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Sufferin� for Beauty

    Sunday morning at Mama�s house was a time of love, but it also became a place of fear. I remember things like listening to Gospel music on the radio, and Tammy and I getting our hair pressed and curled for church. I remember us being woken up by the most delicious smells Sunday morning. As I tumbled out of bed with sleep still clinging to my eyes, I would bounce down the steps with a sense of urgency. I tried to guess what smelled so good. The closer I got to it, the hungrier I became. As I passed the radio, Reverend Brown�s rendition of �Look and Live� was blaring as it did every Sunday. When finally I got to the kitchen, I saw country ham and red-eye gravy, grits, scrambled eggs and biscuits. These were the dishes that had summoned me to the kitchen. Mama turned and saw us salivating over the feast she had prepared. �Hurry up and eat, because you know I have to do your hair and finish cooking my dinner.�

    After quickly savoring every morsel, I grudgingly prepared myself for our weekly hair-pressing ritual. I reluctantly got out the pressing comb which is a cast-iron comb designed specifically to straighten hair when heated on a stove burner, hair pomade, afro comb, and brush. I also got a towel, chair, and the butter out of the refrigerator. Now with everything in place, Mama was ready to begin. She took the afro comb, and attempted to comb through my very thick hair. Every stroke of the comb hurt because I was very tender-headed. The wrestling match ensued as Mama and I struggled through her just combing out my hair. At different times during the struggle she would pop me with a comb to remind me to be still.

    After surviving the comb-out, the hair-pressing ordeal began. Mama would part my hair into sections and apply a thick layer of pomade to my scalp and hair. She would continue this until my whole head was covered with it. While she did this, the pressing comb was set on the burner on the stove to heat up. Mama checked to see if the temperature was right by taking the comb and wiping it on a white cloth to see how discolored it became. Mama would again part my hair into sections, but this time, she would take the pressing comb and comb through my hair. I remember hearing the comb sizzle as it plowed through my kinky hair making it straight. That sound was very frightening. I felt like I was being cooked.

    Sometimes, Mama would accidentally burn me. When that happened, she would apply a generous amount of butter to �soothe� the burn. After her own special brand of first aid, Mama would press on going over each section until it was very straight. She would continue this until my whole head was done.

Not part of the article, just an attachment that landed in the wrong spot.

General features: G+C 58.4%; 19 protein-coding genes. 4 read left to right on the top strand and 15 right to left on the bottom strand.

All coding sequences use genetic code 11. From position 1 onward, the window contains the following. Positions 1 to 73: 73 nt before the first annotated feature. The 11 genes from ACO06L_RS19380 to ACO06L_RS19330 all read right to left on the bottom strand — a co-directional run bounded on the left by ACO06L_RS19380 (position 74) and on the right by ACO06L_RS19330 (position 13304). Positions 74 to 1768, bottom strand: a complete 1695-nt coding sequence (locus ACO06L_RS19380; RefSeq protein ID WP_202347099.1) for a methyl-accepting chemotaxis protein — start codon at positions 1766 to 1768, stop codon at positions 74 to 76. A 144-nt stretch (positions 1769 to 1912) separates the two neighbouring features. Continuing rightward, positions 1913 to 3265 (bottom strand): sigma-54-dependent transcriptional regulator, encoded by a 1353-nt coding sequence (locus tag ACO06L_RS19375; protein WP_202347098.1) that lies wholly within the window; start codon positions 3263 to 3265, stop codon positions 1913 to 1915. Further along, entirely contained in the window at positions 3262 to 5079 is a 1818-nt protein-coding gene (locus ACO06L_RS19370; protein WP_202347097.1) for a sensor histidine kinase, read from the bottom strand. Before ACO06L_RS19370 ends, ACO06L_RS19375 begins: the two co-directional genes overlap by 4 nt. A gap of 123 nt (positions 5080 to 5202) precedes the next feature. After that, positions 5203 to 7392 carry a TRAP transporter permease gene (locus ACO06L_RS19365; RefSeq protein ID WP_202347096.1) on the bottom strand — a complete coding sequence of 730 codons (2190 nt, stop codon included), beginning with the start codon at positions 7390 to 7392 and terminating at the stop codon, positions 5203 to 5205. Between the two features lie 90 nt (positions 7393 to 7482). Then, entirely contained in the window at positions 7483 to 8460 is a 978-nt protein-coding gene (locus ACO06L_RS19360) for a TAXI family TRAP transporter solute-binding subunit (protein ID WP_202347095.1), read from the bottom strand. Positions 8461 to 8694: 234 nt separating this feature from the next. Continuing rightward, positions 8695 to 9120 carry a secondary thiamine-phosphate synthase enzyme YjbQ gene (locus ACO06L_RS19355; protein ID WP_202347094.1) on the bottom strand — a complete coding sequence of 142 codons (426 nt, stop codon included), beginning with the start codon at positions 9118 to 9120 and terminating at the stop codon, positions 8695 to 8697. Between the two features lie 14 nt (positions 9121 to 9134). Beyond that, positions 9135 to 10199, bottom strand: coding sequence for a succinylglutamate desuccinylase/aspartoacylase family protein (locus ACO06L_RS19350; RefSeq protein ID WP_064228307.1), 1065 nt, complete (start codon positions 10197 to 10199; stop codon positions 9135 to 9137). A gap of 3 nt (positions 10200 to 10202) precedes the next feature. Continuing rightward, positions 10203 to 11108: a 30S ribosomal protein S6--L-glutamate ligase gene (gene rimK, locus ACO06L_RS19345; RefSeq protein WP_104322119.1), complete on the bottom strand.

Once she completed pressing my hair, the real fun began. Mama would put the bumper curlers on the stove to heat up. One of the most distinguishing characteristics of these curlers is that the person using them clicks the barrel against the clip causing an ominous clicking sound that gets louder the closer it gets to your head. The process of curling my hair and clicking the curlers seemed to take forever. In the midst of getting my hair done, I would more than likely get a new burn that would get dressed with more butter.

    My sister, Tammy, whose hair was thicker than mine, dreaded her turn in the chair more than I. She cried and cried until Mama finished.

    While we dressed for church, Mama cleaned up the kitchen to finish preparing the dinner. When we reentered the room all dressed up with our freshly pressed coiffures, I felt like a million bucks. After surviving the pressing and curling ordeal, I must admit that I did look a little cute. It seemed to make the torment worth it. Living through those Sunday mornings set our life up for the clich�, �One must suffer for beauty.�

    Mama never went to church with us. Her sister, Aunt Audrey, took us every Sunday to St. John�s Missionary Baptist Church. Mama spent the day cooking while we were at church.

    Looking back at those times, I nostalgically reminisce about those Sunday mornings. The sheer torture they held was temporarily deleted from my memory. In spite of living through that agony, those times with Mama are cherished. If it means to sit in that chair for an eternity just to be in her presence, I would gladly do it.

    � 2005 Denise R. Black